The Week In Review
The major averages surged after the December jobs report and an economic activity survey showed signs that inflation may be cooling, signaling that the Federal Reserve's interest rate hikes are having their intended effect. The Dow Jones Industrial Average increased 700.53 points, or 2.13%, to close at 33,630.61. The S&P 500 ended up 86.98 points, or 2.28%, to 3,895.08. The Nasdaq Composite added 2.6%, which equates to 264.05, to end at 10,569.29.
It was the best day for the Dow and S&P 500 since Nov. 30 and the best for the Nasdaq since Dec. 29. Every Dow component ended Friday up.
Friday's rally helped stocks end in positive territory for the week, which was the first of the year. The Dow and S&P 500 each closed the week up 1.5%. The Nasdaq advanced 1%.
The December nonfarm payrolls report showed that the U.S. economy added 223,000 jobs last month, slightly higher than the expected 200,000 jobs economists polled by the Dow Jones expected. In addition, wages grew slower than anticipated, increasing 0.3% on the month where economists expected 0.4%.
"All investors care about is that the data suggests inflation is moving towards the Fed's target," said Michael Arone, chief investment strategist at State Street Global Advisors. "That's all investors care about and average hourly earnings suggest inflation continues to slow. They are excited about that."
Stocks rose again when the ISM's nonmanufacturing purchasing managers' index showed that the services industry contracted in December, a sign that the Fed's rake hikes may be working to slow the economy.
All 11 S&P 500 sectors traded up as stocks rallied Friday afternoon.
Materials posted the biggest gain, adding 3.4%. Health care lagged the other 10 sectors, but was still up 1%.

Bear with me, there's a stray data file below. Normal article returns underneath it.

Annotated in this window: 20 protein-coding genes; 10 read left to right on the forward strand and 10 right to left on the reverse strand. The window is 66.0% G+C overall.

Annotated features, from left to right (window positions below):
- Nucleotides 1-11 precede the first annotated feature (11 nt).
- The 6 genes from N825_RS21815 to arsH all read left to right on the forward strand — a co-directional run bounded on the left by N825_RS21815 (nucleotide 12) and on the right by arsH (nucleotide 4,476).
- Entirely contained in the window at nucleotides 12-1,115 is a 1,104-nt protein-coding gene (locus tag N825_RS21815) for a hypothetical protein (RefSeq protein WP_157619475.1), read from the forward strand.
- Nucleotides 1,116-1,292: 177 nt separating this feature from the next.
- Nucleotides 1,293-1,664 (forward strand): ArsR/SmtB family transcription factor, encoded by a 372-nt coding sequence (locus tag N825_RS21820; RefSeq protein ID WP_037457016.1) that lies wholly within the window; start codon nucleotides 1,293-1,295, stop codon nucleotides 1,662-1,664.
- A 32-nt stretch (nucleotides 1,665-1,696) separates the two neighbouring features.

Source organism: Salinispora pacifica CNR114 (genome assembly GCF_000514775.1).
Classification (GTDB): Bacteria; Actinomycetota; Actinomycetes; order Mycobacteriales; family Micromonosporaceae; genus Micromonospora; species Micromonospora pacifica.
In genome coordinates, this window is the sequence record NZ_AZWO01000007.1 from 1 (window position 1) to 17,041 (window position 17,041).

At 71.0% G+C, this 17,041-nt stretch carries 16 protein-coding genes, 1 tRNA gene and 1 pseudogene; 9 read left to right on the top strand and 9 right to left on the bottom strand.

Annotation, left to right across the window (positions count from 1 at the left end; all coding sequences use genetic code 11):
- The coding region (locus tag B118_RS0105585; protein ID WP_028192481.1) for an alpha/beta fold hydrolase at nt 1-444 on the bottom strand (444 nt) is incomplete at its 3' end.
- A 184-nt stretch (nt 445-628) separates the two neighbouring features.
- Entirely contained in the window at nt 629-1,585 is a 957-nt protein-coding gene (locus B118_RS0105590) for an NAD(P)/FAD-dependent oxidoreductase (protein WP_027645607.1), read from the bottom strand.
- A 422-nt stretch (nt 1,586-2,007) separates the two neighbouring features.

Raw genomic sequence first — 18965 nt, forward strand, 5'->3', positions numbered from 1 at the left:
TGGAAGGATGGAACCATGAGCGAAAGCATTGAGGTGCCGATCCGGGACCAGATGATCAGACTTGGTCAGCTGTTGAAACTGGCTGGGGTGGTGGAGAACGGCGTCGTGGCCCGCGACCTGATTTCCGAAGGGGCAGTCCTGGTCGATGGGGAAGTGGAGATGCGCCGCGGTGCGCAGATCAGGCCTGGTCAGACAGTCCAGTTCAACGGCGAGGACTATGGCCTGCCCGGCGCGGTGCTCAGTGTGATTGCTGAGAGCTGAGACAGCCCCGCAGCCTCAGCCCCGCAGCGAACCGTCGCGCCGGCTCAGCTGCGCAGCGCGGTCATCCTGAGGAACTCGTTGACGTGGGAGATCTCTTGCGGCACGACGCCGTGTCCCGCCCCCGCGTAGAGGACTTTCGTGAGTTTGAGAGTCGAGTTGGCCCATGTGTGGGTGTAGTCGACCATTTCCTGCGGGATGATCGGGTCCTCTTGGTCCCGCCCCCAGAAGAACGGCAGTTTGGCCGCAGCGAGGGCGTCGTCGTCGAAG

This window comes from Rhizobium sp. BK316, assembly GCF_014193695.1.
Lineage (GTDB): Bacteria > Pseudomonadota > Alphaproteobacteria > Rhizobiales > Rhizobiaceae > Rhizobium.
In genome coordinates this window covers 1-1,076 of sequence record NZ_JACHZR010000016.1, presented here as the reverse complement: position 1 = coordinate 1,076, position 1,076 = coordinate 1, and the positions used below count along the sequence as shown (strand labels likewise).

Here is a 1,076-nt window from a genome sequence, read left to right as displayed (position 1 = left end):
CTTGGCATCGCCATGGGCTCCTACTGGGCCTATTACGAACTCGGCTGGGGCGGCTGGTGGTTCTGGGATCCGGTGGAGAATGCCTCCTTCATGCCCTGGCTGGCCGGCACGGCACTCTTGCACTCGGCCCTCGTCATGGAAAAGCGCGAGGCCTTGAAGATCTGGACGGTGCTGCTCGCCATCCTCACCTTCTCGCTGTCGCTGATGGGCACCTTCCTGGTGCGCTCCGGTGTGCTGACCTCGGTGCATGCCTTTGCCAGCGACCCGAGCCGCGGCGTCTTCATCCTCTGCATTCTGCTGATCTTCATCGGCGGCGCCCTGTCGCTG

All but one sector were on pace to close the week higher than where each started. Communication services was poised for the biggest gain despite trailing Friday, on track to finish the week up 3.8%. Health care was the sole sector on pace to close the week lower, at 0.1% down.
Shares of Biogen resumed trading shortly after 3 p.m. and extended their gains.
The biotech stock trading was up by more than 5.2% after the FDA granted accelerated approval to a new Alzheimer's drug. The stock was up about 3.6% before it was halted at 2 p.m.
Party City's stock hit a 52-week low Friday, dropping approximately 50% after the Wall Street Journal reported the retailer was planning to file for bankruptcy within weeks.
A share of Party City stock traded around 17 cents at 2 p.m. That's a 97% drop from the $6.55 price the stock closed at on Jan. 6, 2022.
The stock lost 93.4% of its value in 2022. Its share price has dropped for each of the past five years besides 2020, when it leapt up 162.8% as the pandemic prompted an unexpected shift in consumer spending to goods.
All comments contained herein are for informational purposes only, and should not be considered as a solicitation to buy or sell any security. The firm does not guarantee the accuracy or completeness of the information or make any warranties regarding results from it's usage.